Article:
Introduction: How to Make an Autonomous Basketball Playing Robot Using an IRobot Create As a Base

Picture of How to Make an Autonomous Basketball Playing Robot Using an IRobot Create As a Base

This is my entry for the iRobot Create challenge. The hardest part of this whole process for me was deciding what the robot was going to do. I wanted to demonstrate the cool features of the Create, while also adding in some robo flair. All of my ideas seemed to either fall in the category of boring but useful, or cool and impractical. In the end cool and impractical won out and the basketball playing robot was born. After some thought I realized that could be practical. Suppose that you use orange paper, and that all of your trash cans have green backboards...

Step 1: Aquire Parts

Because of the time limit of the contest, most of the parts I used were "off the shelf".

"Stock" Robot Parts Used:
Create (x1) -- from iRobot
XBC V.3.0 (x1) -- from Botball
Create-Roomba cable (x1) -- from Botball
Servo (x2) -- from Botball
Sharp rangefinder (x1) -- from Botball
Assorted LEGO bricks -- from LEGO
6-32 machine screws (x4) -- from McMaster

"Created" Robot Parts Used:
3/8" thick extruded PVC sheet -- this stuff is awesome, but I can't remember where I got it from, but it is just like this stuff

Other parts:
Orange "POOF" ball -- from WalMart
Basketball goal looking trash can -- from Lowes
Green "backboard" -- extra PVC painted bright green

Step 2: Create the Unique Part

Picture of Create the Unique Part

The only part that I had to fabricate was a plate that bolted to the Create and offered LEGO spacing. The spacing of the LEGO brick holes is 8mm apart, but I did a double spacing to save time. The extruded PVC is a breeze to work with. It can be cut with a utility knife, but is rigid and strong. I often pick up the robot by this plate and I have not had a problem yet.

Step 1:
Cut the sheet to 3.5" x 9.5", you can cut this with a utility knife.

Step 2:
Drill the holes for the create screws. The create screws make a box that is 2 and 5/8" by 8 and 5/8".

Step 3:
Drill the LEGO brick spaced holes. Use a 3/16" drill bit and I spaced the holes 16mm apart.

I laid out the sheet in a CAD program, printed it out full size and taped it to the sheet. Then I used this as a guide for cutting and drilling.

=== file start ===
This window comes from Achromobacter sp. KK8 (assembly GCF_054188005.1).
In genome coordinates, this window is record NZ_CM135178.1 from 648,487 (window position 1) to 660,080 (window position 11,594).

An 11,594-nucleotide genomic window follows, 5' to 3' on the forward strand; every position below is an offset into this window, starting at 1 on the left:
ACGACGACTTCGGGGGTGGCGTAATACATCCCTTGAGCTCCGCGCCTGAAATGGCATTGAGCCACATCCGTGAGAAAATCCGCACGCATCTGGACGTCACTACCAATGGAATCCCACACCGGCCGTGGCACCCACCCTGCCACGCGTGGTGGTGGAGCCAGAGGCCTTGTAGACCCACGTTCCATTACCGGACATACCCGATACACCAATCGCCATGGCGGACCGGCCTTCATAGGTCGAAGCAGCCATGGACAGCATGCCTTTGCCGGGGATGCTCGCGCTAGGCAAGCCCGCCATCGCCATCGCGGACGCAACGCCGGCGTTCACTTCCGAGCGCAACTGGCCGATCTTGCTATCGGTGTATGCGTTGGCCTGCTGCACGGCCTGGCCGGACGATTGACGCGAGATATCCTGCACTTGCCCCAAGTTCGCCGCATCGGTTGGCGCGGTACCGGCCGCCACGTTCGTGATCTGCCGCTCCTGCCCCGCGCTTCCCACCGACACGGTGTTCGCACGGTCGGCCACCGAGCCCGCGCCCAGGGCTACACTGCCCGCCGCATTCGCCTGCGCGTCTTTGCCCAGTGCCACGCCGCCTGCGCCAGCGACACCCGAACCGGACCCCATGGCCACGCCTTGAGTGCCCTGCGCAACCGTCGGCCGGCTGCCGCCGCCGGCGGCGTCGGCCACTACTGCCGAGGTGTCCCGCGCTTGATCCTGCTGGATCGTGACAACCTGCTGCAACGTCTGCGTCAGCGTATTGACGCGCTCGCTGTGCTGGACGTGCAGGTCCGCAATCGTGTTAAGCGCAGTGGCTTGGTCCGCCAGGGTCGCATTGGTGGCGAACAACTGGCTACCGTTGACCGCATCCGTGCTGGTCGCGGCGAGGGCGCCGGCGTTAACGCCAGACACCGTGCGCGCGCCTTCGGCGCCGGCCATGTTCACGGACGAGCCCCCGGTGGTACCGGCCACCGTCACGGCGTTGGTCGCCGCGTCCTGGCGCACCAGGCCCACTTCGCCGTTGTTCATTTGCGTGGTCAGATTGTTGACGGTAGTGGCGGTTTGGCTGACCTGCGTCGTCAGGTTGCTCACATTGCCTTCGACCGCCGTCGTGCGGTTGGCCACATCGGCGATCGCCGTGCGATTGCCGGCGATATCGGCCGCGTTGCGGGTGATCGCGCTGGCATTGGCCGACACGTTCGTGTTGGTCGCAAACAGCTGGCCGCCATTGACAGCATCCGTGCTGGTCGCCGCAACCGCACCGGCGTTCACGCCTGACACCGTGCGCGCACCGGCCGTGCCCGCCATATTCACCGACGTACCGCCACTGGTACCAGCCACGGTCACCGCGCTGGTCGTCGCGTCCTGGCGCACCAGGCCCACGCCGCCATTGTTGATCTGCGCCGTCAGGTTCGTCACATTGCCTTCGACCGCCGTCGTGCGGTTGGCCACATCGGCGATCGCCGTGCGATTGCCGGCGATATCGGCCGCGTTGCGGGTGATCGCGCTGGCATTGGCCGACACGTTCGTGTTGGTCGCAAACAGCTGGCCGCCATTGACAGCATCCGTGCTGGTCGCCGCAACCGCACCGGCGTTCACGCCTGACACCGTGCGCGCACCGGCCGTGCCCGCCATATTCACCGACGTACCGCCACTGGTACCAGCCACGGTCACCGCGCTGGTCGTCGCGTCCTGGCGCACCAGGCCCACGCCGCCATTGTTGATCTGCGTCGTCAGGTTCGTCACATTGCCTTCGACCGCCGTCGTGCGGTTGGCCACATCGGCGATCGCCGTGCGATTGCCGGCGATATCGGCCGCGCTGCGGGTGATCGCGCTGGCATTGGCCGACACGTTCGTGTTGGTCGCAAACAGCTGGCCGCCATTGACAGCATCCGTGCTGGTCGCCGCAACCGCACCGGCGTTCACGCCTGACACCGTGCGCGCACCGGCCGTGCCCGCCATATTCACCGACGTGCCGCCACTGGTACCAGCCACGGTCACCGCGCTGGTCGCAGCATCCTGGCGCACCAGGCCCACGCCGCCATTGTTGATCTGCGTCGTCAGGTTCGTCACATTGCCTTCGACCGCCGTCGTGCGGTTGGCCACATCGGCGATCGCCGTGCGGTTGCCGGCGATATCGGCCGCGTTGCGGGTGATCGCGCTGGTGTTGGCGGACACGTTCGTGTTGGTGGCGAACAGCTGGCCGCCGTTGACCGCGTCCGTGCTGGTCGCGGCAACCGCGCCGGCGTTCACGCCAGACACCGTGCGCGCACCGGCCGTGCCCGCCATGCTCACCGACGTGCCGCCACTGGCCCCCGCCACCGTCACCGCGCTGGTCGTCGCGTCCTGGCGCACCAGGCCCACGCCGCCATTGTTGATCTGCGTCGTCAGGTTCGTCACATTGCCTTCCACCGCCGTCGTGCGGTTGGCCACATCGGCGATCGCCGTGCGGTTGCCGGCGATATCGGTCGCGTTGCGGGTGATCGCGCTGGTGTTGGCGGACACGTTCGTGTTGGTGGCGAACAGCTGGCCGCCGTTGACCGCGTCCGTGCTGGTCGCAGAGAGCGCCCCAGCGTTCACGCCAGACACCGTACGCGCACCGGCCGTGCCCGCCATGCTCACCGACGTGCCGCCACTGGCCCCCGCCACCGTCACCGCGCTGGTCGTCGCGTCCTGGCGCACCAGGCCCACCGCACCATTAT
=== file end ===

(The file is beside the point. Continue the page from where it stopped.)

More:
Step 3: Assembling the Robot

Picture of Assembling the Robot

I enjoy building things as simply as possible, that way when they jump off of the table you don't have to rebuild as much!

1. Screw the newly fashioned plate to the top of the Create
2. Build an arm to grab the ball
3. Build an arm to hold the camera
4. Build a mount for the rangefinder
5. Mount the XBC and connect all of the cables

Step 4: Programming the Robot

I decided to use the XBC as my controller mainly because of its built in color tracking. Because I decided to with the XBC as the brains of the operation I programmed my robot in Interactive C, or as I call it IC. IC is free to use and can be downloaded at IC is very similar to C++, but has several built in libraries. As it turns out, David Miller from the University of Oklahoma has written a library for the Create which can be downloaded from his page at

With those resources and the manuals for the create I was ready to program. But the next big challenge was what did I want it to do? I wanted a robot that could go and pick up orange balls and score them in a basket. My goal sounded simple, and probably could have been simple, but the more I got into what the Create could do, the more i wanted it to do. My final list looked like this:

1. Find orange ball
2. Pick up orange ball
3. Locate basket
4. Put ball in basket


1. Avoiding objects
2. Not falling off anything(like a table)
3. Detecting the charge of the battery and docking with the home base when low

Oh, and all of this is completely autonomous, meaning that it is all preprogrammed.

Step 5: Code

It may be messy, but it works.

#use "createlib.ic"
#use "xbccamlib.ic"

#define cam 0//camera servo port
#define arm 3//arm servo port
#define et (analog(0))//et port

/*The create cable also needs to be plugged in. The power jack,
the 3 pronged plug into port 8 and the one labeled U X into JP 28
(next to the USB port) with the U towards the camera*/

#define c_down 5//camera servo down
#define a_down 17//arm servo down
#define hold 50//servo hold ball
#define caught 27//arm servo position to keep from getting caught on table
#define shoot 150//servo throw ball
#define track_c 25//camera servo track close position
#define track_f 45//camera servo track far position

#define center 120//center of camera vision
#define inrange 30//track_y coordinate when ball is in claw
#define ball 0//channel of orange ball
#define ball_x (track_x(ball,0))//x coordinate of ball
#define ball_y (track_y(ball,0))//y coordinate of ball

#define slow 100//speed of slow motor
#define fast 175//speed of fast motor

#define clear 0.2//sleep to back away from obstacles
#define time 0.5 //1.0 is a 90 degree right turn
#define rest 0.05//time to sleep while tracking blobs

#define speeda 175//speed of avoid turn
#define back_s -200//speed to back away from bumped object
#define straight 32767//drive in a straight line

#define backb 2//channel of backboard main color